Since 2015, the European Go Championship uses a new tournament system consisting of three stages 1) seeding, 2) Swiss priliminaries, 3) KO finals and described in the Rules of the European Go Championship here:http://www.eurogofed.org/egf/ecrules.htm
Since only players with a passport of an EGF member country may be seeded, the tournament actually is an EGF championship rather than a European Championship now, although the tournament title tries to obfuscate this devaluation of the tournament's importance. Players must be aware that being a citizen of an EGF member country is insufficient - a passport is required and apparently, e.g., a country's identity card would be insufficient, too. Stateless permanent inhabitants may not participate, either.
To say at least something good about the system, players with amateur or professional rank both may participate and there is no age restriction. I.e., there is no major discrimination by status. However, politics replaces playing strength with respect to the two wildcard players seeded by the EGF; this is another devaluation of the quality of the tournament. The third wildcard for a player with a rating of 2350+ of the organising EGC country is no better because of likely giving some opponents an easy win, but similarly was also part of the previous system.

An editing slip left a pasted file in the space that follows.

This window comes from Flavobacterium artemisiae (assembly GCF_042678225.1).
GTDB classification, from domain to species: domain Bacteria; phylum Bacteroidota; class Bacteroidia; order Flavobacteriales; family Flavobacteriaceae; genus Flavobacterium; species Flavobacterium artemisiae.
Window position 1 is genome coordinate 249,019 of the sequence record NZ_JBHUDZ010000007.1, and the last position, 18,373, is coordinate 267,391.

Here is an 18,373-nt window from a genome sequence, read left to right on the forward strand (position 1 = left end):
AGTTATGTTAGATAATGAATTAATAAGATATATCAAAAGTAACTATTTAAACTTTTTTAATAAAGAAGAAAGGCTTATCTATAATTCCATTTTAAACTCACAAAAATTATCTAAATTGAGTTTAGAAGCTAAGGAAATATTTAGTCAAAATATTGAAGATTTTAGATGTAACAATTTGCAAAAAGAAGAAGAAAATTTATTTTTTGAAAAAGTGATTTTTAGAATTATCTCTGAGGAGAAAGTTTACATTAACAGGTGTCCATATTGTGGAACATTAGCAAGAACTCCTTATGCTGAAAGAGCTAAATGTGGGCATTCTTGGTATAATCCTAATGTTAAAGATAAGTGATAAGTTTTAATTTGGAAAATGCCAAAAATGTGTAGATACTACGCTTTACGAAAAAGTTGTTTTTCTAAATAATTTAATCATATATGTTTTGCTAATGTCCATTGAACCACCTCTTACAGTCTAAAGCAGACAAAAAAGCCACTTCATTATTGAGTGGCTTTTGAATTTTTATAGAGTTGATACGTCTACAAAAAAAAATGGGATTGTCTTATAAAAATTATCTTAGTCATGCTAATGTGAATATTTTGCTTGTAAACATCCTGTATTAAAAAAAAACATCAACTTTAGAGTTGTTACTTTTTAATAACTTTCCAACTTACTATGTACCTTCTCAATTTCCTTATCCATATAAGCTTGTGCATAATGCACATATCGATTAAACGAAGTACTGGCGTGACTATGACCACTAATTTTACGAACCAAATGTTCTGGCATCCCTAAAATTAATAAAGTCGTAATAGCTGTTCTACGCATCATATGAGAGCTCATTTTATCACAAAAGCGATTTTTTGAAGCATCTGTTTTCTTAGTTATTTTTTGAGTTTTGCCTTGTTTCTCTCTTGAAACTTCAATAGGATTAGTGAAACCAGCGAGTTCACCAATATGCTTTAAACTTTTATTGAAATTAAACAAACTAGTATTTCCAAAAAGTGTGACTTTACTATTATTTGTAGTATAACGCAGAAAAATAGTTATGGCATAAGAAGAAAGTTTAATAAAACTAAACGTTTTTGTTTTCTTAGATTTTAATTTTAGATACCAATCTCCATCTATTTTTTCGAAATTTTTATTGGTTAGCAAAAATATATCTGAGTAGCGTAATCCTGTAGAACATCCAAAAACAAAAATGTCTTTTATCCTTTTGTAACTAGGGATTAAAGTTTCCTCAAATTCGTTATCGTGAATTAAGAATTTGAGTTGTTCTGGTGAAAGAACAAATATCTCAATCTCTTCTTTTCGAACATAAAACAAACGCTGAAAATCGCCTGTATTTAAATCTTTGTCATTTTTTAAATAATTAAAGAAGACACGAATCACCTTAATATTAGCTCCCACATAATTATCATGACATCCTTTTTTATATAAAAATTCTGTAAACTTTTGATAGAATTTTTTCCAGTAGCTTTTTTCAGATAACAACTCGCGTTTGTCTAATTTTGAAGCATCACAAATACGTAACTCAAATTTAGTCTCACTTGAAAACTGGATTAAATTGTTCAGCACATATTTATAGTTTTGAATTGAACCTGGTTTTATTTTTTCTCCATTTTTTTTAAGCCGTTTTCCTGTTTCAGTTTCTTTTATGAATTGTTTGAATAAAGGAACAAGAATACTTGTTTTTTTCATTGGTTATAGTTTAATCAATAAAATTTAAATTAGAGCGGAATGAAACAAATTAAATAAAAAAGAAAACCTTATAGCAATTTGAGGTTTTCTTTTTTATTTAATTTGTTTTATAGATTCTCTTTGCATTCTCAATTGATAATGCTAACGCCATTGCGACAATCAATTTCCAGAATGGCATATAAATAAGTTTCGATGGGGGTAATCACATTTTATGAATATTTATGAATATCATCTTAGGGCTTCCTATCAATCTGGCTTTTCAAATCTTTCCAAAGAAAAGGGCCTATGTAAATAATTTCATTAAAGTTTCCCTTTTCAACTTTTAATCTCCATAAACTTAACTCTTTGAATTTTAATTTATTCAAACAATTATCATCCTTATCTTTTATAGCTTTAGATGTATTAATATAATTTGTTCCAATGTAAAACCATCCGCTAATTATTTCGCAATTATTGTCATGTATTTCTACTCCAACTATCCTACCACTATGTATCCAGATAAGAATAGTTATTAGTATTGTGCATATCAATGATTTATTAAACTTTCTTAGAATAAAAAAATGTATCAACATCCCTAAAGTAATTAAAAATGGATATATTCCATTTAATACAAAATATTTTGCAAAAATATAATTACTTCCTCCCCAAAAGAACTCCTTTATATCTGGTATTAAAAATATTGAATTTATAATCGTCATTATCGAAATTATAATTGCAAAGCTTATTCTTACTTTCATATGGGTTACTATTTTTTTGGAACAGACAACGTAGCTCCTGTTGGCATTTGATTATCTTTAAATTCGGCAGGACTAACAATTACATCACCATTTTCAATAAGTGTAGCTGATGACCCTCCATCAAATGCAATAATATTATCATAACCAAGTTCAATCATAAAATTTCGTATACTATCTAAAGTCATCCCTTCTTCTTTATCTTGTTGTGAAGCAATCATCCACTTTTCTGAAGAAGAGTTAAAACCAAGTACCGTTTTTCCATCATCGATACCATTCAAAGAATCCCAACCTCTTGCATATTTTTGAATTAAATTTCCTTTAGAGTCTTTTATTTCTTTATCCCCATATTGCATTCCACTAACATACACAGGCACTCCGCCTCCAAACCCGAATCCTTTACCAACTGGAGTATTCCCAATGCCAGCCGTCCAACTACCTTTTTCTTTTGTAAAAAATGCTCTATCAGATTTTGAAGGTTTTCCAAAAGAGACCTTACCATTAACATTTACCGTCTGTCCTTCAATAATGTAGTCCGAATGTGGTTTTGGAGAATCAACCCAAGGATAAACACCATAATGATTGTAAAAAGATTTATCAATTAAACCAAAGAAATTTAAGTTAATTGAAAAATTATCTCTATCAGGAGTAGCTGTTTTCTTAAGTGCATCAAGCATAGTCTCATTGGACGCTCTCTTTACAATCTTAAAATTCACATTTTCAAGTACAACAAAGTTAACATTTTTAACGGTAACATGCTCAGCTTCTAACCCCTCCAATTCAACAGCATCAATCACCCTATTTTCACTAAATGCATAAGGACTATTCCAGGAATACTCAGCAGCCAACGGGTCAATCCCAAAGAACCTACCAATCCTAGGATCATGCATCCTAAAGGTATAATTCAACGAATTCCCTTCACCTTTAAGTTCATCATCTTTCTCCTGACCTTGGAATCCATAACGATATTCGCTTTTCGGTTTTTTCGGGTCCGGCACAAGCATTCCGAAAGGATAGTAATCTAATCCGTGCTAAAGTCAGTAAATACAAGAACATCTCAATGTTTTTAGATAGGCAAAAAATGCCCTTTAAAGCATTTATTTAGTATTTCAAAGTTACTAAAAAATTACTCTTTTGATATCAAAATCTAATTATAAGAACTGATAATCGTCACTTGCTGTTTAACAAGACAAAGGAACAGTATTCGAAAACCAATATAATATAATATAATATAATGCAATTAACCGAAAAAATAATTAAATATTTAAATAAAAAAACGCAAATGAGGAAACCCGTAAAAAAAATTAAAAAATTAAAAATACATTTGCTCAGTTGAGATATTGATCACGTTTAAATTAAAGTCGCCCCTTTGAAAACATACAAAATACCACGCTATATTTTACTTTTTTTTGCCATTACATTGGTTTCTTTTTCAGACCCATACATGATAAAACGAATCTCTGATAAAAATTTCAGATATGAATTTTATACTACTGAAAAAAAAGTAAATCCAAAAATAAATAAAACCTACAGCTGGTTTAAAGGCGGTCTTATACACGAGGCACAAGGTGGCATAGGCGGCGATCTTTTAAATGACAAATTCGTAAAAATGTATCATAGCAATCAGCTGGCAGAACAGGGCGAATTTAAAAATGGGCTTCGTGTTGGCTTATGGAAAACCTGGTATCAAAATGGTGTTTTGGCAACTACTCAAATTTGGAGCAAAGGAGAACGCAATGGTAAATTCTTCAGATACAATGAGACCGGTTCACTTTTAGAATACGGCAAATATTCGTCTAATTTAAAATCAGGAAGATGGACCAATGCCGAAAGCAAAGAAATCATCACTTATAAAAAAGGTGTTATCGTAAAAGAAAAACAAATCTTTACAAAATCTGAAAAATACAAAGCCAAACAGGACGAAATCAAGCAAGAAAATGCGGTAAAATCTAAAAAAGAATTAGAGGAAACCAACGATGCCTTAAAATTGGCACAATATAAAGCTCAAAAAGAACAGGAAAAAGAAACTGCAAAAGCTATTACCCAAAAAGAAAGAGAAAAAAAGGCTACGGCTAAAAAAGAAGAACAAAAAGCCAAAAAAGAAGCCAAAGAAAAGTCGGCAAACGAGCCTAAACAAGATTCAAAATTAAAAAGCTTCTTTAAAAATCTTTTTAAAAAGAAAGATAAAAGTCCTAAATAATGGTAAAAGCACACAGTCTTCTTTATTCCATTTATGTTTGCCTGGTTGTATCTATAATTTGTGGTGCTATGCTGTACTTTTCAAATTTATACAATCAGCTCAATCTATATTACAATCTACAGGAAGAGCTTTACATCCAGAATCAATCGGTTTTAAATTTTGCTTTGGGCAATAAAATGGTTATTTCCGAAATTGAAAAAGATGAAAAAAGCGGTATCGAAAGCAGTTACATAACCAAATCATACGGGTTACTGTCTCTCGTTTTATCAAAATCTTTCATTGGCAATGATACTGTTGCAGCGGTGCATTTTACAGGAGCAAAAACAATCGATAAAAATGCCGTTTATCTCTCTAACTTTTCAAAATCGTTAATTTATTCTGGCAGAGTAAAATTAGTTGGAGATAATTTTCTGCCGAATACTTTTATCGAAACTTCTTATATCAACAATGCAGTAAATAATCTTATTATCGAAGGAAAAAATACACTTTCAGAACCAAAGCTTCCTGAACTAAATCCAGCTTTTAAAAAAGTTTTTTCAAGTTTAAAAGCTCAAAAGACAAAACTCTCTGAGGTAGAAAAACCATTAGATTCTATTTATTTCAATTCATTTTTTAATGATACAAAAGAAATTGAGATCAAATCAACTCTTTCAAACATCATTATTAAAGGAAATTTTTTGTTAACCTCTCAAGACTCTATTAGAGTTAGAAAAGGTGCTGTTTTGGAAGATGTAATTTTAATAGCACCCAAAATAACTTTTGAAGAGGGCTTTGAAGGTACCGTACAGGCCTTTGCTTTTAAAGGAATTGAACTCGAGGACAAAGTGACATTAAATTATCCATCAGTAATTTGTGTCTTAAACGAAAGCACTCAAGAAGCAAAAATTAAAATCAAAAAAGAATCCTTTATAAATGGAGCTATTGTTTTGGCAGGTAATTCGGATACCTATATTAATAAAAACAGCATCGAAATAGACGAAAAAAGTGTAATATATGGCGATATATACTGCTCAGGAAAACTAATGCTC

Compared to the previous EC system, the major devaluation of the new system is the reduction of the total number of rounds of the stages (2) and (3) from 10 to 7. This devaluation is not quite as bad as one might think at first because a) now there is no more strength and/or tiebreaker noise from non-European opponents during stage (2) and b) the first tiebreaker, EGF rating at a date before the start of stage (2), for the qualification from stage (2) to stage (3) means that players should improve on their rating during stage (1) by, if necessary, playing more games before the start of the tournament's core stages. Nevertheless, one must speak of a devaluation of quality. Research should assess its impact.